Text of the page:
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    Author(s): Sonya Sachdeva
    Date: 2016
    Source: Environment and Behavior. 18 p.
    Publication Series: Scientific Journal (JRNL)
    Station: Northern Research Station
    PDF: Download Publication  (411.0 KB)


    Elements of the natural world, such as mountains, rivers, and forests, are often seen as sacred in many cultural traditions. Recent conservation movements have even begun to draw on spiritual and religious beliefs to promote issues of environmental sustainability. The straightforward assumption in these cases is that sacred beliefs (compared with secular ones) will hold greater sway in alerting people to various environmental perils. However, environmental risk perception is a complex process, and we find that, in some cases, viewing natural resources as sacred may lead to a diminished perception of environmental risks such as pollution. Across three studies, we show that sacred beliefs may inure participants to the harmful effects of pollution in the Ganges River. Implications of these sacred value–based risk perceptions for conservation movements are discussed.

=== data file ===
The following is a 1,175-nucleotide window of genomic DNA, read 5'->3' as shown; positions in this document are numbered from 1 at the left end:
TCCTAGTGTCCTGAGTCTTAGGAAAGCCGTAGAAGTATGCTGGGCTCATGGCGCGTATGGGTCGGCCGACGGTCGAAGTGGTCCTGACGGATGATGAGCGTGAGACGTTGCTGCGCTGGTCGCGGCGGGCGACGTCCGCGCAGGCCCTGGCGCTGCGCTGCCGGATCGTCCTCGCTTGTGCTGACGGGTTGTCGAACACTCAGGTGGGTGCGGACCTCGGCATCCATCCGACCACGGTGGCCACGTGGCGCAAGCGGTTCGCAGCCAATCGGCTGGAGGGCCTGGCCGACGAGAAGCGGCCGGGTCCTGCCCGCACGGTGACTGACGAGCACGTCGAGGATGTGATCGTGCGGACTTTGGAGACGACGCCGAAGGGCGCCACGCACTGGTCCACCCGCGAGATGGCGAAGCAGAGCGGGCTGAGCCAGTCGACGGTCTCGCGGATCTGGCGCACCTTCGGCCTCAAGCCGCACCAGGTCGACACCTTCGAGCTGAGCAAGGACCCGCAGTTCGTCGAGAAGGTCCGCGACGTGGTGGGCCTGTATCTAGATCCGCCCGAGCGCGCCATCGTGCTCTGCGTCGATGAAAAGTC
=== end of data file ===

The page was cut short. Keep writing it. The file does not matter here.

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    Sachdeva, Sonya. 2016. The influence of sacred beliefs in environmental risk perception and attitudes. Environment and Behavior. 18 p.


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    culture, environmental concern, ecological risk, sacred values, water pollution

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